The Government Accountability Office has released a report: Federal Lands: Enhanced Planning Could Assist Agencies in Managing Increased Use of Off-Highway Vehicles. GAO-09-509, June 30.
Glancing through the report, I see no big surprises. The report underscores increased recreation activity and planning deficiencies on part of the agencies to accommodate the increased recreation. While no one "plans to fail", it is clear that lack of planning is hindering the agencies from managing increased recreation demands on public lands.
Representatives of recreation groups have been asking for the agencies to improve their planning efforts and increase their communication with the public. This report underscores those are actions that can help the long term management of OHV recreation opportunities.
The Conclusions and Recommendations of the report are listed below.
The complete report is available from the Government Accountability Office.
Over the past 5 years, OHV use has increased on federal lands and has emerged as a national issue. Federal land management agencies have only recently begun to respond to this trend by revising their plans and how they manage OHV use, but they are having to do so in an environment of constrained budgetary and staff resources and other competing management priorities. Although they reported taking a variety of actions to manage OHV use in this environment, agency field unit officials reported that they cannot sustainably manage their OHV route systems. The likelihood that the Forest Service and BLM, in particular, will succeed in their efforts to enhance management of OHV use could be increased by improving the agencies’ planning to include key strategic planning elements. Such enhancements could also help the agencies to more effectively address and manage some of the challenges that their field unit officials reported in managing OHV use on their lands, such as insufficient staffing levels and financial resources. In addition, developing more user-friendly maps and signs for their route systems and seeking more appropriate fines to deter violations of OHV regulations could provide all federal land users, including OHV users, a more enjoyable, quality experience while also potentially lessening environmental, social, and safety impacts resulting from OHV use.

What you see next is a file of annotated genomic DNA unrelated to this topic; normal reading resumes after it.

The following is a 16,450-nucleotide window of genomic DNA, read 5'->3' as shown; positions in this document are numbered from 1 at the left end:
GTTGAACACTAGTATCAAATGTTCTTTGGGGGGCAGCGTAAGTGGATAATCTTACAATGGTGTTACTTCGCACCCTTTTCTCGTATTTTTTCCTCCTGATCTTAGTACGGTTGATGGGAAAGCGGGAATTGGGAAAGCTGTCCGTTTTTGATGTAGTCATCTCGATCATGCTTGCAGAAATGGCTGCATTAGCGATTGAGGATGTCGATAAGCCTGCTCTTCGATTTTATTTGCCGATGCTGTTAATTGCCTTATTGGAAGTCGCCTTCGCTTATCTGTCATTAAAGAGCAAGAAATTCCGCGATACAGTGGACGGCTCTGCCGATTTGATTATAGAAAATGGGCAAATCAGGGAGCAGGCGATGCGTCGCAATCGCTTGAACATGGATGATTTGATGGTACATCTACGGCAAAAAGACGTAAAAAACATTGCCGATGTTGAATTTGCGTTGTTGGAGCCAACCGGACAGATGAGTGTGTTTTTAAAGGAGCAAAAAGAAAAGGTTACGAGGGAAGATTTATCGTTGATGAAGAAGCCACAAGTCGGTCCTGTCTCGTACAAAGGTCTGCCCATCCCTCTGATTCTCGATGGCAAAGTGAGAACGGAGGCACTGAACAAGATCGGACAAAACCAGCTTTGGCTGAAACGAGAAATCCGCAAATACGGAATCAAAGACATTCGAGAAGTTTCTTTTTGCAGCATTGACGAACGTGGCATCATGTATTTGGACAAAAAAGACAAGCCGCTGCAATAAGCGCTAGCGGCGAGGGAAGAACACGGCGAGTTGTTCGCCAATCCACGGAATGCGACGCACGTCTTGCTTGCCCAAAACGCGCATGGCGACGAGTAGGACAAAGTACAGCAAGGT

To help provide quality OHV recreational opportunities while protecting natural and cultural resources on federal lands, we recommend that:
• the Secretary of Agriculture direct the Chief of the Forest Service to identify additional strategies to achieve the agency’s goal of improving OHV management, as well as time frames for carrying out the strategies and performance measures for monitoring incremental progress; and
• the Secretary of the Interior direct the Director of BLM to enhance the agency’s existing “Priorities for Recreation and Visitor Services” by establishing performance measures and time frames for carrying out its stated goals for OHV recreation.
• Additionally, to improve communication with the public and enhance law enforcement efforts regarding OHV use on federal lands, we recommend that the Secretaries of Agriculture and the Interior direct the Forest Service and BLM, respectively, to take the following actions:
• enhance communication with the public about OHV trails and areas through, for example, developing user-friendly signs and maps to improve visitors’ experiences; and
• examine fine amounts across various U.S. district courts to determine the range of fines for OHV-related violations and petition appropriate judicial authorities to make modifications where warranted.